A new research paper published by scientists of the Mazingira Centre (‘mazingira’ means ‘environment’ in Swahili) of the Nairobi-based International Livestock Research Institute (ILRI) reports evidence that greenhouse gas emissions from dung patches in developing countries are ‘likely highly overestimated’ in global livestock emissions estimates.
ILRI was honoured this week (3 Sep 2018) to host a high-level German delegation including Maria Flachsbarth, parliamentary state secretary to Germany’s federal minister for economic cooperation and development, and Stefan Schmitz, deputy director of the Federal Ministry of Economic Cooperation and Development (BMZ), as well as senior staff of the Kenya Ministry of Agriculture, Livestock, Fisheries and Irrigation, including Andrew Tuimur, chief administrative secretary, and Ann Onyango, agriculture secretary; and representatives from several other CGIAR centres working in Kenya, including Tony Simons, director general of ICRAF, and representatives from the Nairobi-based International Centre of Insect Physiology and Ecology (icipe).
For your viewing and listening pleasure, here are two short video ‘stories’ by two great agricultural-research-for-development storytellers.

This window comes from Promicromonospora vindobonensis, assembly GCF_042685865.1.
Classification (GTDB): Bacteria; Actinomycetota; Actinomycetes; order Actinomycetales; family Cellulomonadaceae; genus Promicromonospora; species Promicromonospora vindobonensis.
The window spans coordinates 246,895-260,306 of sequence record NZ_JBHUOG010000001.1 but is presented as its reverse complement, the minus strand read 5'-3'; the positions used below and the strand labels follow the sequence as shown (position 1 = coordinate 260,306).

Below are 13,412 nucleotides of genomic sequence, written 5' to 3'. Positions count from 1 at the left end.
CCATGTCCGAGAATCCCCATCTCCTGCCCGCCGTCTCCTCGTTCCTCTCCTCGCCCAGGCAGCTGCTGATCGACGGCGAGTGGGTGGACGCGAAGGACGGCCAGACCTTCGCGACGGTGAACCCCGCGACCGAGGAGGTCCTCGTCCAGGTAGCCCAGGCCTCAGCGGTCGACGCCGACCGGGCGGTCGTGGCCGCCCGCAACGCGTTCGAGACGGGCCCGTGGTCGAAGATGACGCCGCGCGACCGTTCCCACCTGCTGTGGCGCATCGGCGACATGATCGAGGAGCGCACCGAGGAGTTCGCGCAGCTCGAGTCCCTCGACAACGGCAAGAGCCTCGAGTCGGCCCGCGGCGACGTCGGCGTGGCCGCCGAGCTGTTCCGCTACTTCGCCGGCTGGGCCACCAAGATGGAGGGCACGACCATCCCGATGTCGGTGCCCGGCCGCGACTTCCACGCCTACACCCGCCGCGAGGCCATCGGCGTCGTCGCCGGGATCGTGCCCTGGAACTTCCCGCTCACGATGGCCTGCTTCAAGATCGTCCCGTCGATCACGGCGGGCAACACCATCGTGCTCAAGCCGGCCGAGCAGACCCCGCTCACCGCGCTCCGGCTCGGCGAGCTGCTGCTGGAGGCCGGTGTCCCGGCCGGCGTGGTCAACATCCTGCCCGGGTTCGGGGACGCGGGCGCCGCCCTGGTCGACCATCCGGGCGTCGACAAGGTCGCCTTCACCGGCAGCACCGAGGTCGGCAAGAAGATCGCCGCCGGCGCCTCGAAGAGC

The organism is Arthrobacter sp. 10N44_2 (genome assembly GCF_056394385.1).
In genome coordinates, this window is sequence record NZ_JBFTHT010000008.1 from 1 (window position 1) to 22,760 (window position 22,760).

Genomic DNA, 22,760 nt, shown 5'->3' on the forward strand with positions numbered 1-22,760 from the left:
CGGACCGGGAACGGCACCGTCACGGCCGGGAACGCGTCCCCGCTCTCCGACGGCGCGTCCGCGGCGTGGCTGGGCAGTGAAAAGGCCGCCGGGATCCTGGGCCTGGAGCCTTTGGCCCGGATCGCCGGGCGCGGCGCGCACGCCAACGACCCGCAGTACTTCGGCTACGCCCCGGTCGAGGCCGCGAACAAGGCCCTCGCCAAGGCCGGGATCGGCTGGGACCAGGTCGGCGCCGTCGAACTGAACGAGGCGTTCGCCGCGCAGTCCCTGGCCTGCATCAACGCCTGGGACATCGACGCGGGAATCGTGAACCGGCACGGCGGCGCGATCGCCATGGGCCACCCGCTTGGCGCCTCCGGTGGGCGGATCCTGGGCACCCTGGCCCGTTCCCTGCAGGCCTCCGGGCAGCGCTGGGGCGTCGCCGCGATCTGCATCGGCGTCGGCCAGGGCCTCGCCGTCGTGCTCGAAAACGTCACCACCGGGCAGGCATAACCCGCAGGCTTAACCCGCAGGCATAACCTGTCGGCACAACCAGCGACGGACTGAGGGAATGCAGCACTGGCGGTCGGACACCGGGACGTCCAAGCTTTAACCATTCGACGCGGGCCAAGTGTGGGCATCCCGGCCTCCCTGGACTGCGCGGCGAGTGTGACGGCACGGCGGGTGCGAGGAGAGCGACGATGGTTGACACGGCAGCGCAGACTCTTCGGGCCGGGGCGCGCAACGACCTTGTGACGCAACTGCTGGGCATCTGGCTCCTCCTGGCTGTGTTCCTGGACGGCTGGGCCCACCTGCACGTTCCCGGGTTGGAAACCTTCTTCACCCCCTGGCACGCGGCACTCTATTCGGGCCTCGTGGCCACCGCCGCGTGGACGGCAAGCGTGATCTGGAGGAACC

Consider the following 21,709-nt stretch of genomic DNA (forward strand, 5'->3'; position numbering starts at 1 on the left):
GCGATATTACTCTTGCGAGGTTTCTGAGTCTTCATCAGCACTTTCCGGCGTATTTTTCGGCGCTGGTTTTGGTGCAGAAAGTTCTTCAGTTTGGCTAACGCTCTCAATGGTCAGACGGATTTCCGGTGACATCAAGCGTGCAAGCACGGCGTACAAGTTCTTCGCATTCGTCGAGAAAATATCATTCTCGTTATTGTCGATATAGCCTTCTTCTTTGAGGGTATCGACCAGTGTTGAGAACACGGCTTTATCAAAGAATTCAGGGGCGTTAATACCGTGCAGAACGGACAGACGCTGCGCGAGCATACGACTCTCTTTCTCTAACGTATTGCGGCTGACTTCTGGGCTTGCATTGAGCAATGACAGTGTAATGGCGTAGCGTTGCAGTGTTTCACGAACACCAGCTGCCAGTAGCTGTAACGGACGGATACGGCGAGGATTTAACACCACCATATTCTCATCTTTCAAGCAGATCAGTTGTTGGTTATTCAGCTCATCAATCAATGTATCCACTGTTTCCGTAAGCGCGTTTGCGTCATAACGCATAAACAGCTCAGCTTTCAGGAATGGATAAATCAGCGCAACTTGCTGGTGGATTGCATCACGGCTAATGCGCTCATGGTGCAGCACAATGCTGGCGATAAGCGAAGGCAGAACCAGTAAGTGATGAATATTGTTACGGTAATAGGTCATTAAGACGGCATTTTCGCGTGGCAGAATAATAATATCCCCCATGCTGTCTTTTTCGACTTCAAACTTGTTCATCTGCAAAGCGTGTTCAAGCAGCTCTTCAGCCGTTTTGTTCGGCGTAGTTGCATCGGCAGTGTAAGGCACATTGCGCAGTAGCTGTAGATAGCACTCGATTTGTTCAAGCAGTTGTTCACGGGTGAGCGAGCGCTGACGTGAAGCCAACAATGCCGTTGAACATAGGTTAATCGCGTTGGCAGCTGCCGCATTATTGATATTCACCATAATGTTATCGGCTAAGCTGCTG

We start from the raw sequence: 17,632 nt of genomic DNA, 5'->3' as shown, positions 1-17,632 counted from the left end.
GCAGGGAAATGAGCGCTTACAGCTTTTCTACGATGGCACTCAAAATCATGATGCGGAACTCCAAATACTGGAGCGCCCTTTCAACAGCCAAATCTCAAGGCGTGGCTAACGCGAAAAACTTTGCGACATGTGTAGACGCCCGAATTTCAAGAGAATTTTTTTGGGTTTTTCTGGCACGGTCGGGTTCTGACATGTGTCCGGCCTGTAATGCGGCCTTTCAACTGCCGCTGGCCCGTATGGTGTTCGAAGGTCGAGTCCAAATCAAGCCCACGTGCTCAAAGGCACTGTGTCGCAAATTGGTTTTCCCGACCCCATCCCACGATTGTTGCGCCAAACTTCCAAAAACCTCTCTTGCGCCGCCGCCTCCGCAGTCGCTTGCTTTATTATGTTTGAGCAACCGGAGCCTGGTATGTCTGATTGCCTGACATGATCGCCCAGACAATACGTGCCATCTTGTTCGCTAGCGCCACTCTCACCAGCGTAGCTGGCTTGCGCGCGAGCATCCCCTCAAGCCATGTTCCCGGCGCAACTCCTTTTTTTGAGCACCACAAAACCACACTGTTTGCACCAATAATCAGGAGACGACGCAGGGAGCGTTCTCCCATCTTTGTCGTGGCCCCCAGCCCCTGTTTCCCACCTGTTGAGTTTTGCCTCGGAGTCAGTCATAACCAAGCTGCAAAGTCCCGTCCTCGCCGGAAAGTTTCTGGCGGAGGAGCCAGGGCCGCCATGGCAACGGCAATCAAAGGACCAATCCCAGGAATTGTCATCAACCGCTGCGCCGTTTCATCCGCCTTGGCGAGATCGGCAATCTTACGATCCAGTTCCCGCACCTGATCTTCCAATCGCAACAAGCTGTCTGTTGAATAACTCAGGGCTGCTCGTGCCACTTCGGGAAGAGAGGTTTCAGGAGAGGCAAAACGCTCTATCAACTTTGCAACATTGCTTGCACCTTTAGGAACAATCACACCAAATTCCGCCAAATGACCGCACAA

The implementation of effective mitigation strategies relies on accurate GHG emission data. But what if the underlying assumptions upon which these GHG emission estimates are based are inaccurate?
With growing food demand, the adoption of crop and livestock technologies and more efficient markets offer opportunities to enhance agricultural production, food security and resilience in rural Zimbabwe.
Kenya President Uhuru Kenyatta addressed the 400 guests at the national conference of the Feed the Future Kenya Accelerating Value Chain Development project at ILRI on 27 Apr 2018.
ILRI and the Jean Golding Data Science Institute at the University of Bristol, UK, are challenging any data lovers to come up with novel, useful or exciting ways to use a big new dataset to improve understanding of farming practices and outcomes in low-income countries.